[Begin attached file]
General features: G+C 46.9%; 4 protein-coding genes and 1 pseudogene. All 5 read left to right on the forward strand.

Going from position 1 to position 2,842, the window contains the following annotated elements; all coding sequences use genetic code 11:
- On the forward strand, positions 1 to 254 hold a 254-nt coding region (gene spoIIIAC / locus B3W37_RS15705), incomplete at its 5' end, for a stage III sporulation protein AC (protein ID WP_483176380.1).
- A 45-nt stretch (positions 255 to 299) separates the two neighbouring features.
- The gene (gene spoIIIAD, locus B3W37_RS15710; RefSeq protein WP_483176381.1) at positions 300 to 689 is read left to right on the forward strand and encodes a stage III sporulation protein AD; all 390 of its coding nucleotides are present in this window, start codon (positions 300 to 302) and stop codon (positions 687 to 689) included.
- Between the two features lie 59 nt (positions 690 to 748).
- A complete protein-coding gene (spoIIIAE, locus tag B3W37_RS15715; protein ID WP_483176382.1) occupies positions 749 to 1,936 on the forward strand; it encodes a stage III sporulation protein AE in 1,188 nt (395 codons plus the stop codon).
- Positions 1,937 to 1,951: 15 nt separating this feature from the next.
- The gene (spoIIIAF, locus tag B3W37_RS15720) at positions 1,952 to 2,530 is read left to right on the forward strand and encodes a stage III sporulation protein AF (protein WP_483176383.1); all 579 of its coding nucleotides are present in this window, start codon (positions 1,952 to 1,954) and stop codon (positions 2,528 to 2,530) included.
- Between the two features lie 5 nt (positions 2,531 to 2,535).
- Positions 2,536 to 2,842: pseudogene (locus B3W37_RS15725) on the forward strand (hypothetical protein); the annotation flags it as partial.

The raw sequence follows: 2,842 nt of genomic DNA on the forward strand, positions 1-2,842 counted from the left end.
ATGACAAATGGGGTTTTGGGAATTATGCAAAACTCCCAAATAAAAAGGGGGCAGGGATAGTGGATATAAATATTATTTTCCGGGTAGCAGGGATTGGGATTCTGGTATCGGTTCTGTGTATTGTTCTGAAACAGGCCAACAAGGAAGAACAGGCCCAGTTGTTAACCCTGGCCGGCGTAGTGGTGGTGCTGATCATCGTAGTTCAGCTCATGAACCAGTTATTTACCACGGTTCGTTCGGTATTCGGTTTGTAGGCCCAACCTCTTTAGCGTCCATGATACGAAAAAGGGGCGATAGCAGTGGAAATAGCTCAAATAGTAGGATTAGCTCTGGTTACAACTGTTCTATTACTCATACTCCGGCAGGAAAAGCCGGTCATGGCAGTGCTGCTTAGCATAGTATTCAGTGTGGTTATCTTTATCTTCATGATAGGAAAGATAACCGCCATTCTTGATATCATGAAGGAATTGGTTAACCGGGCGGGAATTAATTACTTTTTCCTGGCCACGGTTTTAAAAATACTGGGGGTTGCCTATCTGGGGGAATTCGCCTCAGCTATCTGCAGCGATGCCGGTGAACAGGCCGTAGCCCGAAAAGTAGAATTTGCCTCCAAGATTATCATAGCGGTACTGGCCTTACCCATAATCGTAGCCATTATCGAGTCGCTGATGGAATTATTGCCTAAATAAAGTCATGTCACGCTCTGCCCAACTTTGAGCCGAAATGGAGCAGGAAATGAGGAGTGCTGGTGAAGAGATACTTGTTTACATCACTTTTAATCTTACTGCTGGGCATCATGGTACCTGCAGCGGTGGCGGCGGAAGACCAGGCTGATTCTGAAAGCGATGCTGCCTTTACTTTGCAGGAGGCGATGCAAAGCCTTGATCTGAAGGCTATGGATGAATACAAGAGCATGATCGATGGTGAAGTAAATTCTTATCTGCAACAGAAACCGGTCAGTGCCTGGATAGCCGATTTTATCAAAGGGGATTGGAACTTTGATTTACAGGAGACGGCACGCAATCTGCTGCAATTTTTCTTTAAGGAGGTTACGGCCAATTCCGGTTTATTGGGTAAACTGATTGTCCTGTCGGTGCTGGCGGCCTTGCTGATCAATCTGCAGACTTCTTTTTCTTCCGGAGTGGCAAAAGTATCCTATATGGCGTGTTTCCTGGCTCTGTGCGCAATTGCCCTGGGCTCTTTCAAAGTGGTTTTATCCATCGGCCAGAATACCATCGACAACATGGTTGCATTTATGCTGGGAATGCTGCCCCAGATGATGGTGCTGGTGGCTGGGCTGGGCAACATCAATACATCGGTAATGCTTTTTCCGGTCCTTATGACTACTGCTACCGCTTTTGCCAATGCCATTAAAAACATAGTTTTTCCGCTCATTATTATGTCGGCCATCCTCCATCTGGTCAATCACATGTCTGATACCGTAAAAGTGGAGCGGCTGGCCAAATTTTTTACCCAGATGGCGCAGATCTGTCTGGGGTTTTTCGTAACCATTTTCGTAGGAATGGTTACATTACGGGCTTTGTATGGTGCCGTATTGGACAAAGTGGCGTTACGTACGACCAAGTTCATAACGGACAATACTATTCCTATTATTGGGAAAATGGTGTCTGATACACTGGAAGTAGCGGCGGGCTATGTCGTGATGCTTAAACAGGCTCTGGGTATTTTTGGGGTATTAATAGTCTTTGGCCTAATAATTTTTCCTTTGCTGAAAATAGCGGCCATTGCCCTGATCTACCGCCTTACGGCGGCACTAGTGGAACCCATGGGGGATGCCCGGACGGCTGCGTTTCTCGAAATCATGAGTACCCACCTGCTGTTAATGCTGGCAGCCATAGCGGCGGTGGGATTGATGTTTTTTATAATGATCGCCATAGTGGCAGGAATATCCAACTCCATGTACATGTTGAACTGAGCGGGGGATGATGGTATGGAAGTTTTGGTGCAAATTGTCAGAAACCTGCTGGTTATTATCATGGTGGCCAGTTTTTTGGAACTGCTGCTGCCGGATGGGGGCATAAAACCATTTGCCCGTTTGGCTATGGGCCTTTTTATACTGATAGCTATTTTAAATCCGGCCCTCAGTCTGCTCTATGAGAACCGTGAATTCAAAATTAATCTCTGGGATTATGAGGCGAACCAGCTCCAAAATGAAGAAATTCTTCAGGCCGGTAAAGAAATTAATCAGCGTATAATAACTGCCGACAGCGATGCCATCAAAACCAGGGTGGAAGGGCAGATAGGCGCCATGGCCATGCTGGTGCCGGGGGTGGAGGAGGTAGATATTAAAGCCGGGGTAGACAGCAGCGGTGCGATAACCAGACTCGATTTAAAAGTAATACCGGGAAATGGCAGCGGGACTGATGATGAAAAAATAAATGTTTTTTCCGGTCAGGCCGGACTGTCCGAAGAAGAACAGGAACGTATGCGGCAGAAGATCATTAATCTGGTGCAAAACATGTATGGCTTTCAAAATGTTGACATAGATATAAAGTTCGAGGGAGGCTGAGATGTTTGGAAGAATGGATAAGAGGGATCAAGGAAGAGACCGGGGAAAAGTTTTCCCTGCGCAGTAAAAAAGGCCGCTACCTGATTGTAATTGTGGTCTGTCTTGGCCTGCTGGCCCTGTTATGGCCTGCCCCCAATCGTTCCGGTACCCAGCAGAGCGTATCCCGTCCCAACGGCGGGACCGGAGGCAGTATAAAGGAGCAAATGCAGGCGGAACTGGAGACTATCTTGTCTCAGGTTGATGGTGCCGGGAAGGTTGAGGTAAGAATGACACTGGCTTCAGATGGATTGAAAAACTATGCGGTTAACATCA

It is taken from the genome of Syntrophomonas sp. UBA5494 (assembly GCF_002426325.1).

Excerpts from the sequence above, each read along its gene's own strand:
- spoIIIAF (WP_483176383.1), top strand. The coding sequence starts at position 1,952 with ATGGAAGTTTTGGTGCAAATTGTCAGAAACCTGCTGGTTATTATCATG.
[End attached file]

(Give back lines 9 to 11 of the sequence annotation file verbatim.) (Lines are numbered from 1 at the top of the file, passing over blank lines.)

- The gene (spoIIIAF, locus tag B3W37_RS15720) at positions 1,952 to 2,530 is read left to right on the forward strand and encodes a stage III sporulation protein AF (protein WP_483176383.1); all 579 of its coding nucleotides are present in this window, start codon (positions 1,952 to 1,954) and stop codon (positions 2,528 to 2,530) included.
- Between the two features lie 5 nt (positions 2,531 to 2,535).
- Positions 2,536 to 2,842: pseudogene (locus B3W37_RS15725) on the forward strand (hypothetical protein); the annotation flags it as partial.